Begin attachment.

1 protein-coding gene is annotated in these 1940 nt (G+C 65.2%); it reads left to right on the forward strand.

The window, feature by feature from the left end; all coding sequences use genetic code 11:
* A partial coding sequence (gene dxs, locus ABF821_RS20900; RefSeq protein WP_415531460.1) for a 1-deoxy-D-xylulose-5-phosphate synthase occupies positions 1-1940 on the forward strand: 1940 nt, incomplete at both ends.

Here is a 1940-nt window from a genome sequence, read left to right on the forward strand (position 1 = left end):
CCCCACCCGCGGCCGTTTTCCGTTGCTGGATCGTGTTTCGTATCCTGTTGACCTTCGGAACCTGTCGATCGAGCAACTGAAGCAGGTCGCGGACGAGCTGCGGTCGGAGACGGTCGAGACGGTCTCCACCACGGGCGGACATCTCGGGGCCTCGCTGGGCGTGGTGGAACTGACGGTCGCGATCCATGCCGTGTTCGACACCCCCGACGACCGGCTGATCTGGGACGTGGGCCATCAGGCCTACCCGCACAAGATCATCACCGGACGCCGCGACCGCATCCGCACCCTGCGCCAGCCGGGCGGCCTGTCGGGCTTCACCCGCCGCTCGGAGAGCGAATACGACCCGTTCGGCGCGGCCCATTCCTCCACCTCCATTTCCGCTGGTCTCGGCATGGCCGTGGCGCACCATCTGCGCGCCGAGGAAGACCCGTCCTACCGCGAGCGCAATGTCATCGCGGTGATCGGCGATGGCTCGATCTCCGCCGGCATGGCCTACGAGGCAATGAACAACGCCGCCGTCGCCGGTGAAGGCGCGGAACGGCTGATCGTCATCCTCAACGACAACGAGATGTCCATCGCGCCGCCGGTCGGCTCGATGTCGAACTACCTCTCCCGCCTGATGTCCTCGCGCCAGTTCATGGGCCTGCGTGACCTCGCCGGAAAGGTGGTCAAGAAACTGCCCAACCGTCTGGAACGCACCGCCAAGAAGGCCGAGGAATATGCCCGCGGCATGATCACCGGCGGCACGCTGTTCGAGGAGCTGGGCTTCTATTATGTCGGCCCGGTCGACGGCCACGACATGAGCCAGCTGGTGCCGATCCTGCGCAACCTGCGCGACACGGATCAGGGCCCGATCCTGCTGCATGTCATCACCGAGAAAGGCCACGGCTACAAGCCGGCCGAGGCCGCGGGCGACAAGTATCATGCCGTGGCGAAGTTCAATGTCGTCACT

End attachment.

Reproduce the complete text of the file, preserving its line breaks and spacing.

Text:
1 protein-coding gene is annotated in these 1940 nt (G+C 65.2%); it reads left to right on the forward strand.

The window, feature by feature from the left end; all coding sequences use genetic code 11:
* A partial coding sequence (gene dxs, locus ABF821_RS20900; RefSeq protein WP_415531460.1) for a 1-deoxy-D-xylulose-5-phosphate synthase occupies positions 1-1940 on the forward strand: 1940 nt, incomplete at both ends.

Here is a 1940-nt window from a genome sequence, read left to right on the forward strand (position 1 = left end):
CCCCACCCGCGGCCGTTTTCCGTTGCTGGATCGTGTTTCGTATCCTGTTGACCTTCGGAACCTGTCGATCGAGCAACTGAAGCAGGTCGCGGACGAGCTGCGGTCGGAGACGGTCGAGACGGTCTCCACCACGGGCGGACATCTCGGGGCCTCGCTGGGCGTGGTGGAACTGACGGTCGCGATCCATGCCGTGTTCGACACCCCCGACGACCGGCTGATCTGGGACGTGGGCCATCAGGCCTACCCGCACAAGATCATCACCGGACGCCGCGACCGCATCCGCACCCTGCGCCAGCCGGGCGGCCTGTCGGGCTTCACCCGCCGCTCGGAGAGCGAATACGACCCGTTCGGCGCGGCCCATTCCTCCACCTCCATTTCCGCTGGTCTCGGCATGGCCGTGGCGCACCATCTGCGCGCCGAGGAAGACCCGTCCTACCGCGAGCGCAATGTCATCGCGGTGATCGGCGATGGCTCGATCTCCGCCGGCATGGCCTACGAGGCAATGAACAACGCCGCCGTCGCCGGTGAAGGCGCGGAACGGCTGATCGTCATCCTCAACGACAACGAGATGTCCATCGCGCCGCCGGTCGGCTCGATGTCGAACTACCTCTCCCGCCTGATGTCCTCGCGCCAGTTCATGGGCCTGCGTGACCTCGCCGGAAAGGTGGTCAAGAAACTGCCCAACCGTCTGGAACGCACCGCCAAGAAGGCCGAGGAATATGCCCGCGGCATGATCACCGGCGGCACGCTGTTCGAGGAGCTGGGCTTCTATTATGTCGGCCCGGTCGACGGCCACGACATGAGCCAGCTGGTGCCGATCCTGCGCAACCTGCGCGACACGGATCAGGGCCCGATCCTGCTGCATGTCATCACCGAGAAAGGCCACGGCTACAAGCCGGCCGAGGCCGCGGGCGACAAGTATCATGCCGTGGCGAAGTTCAATGTCGTCACT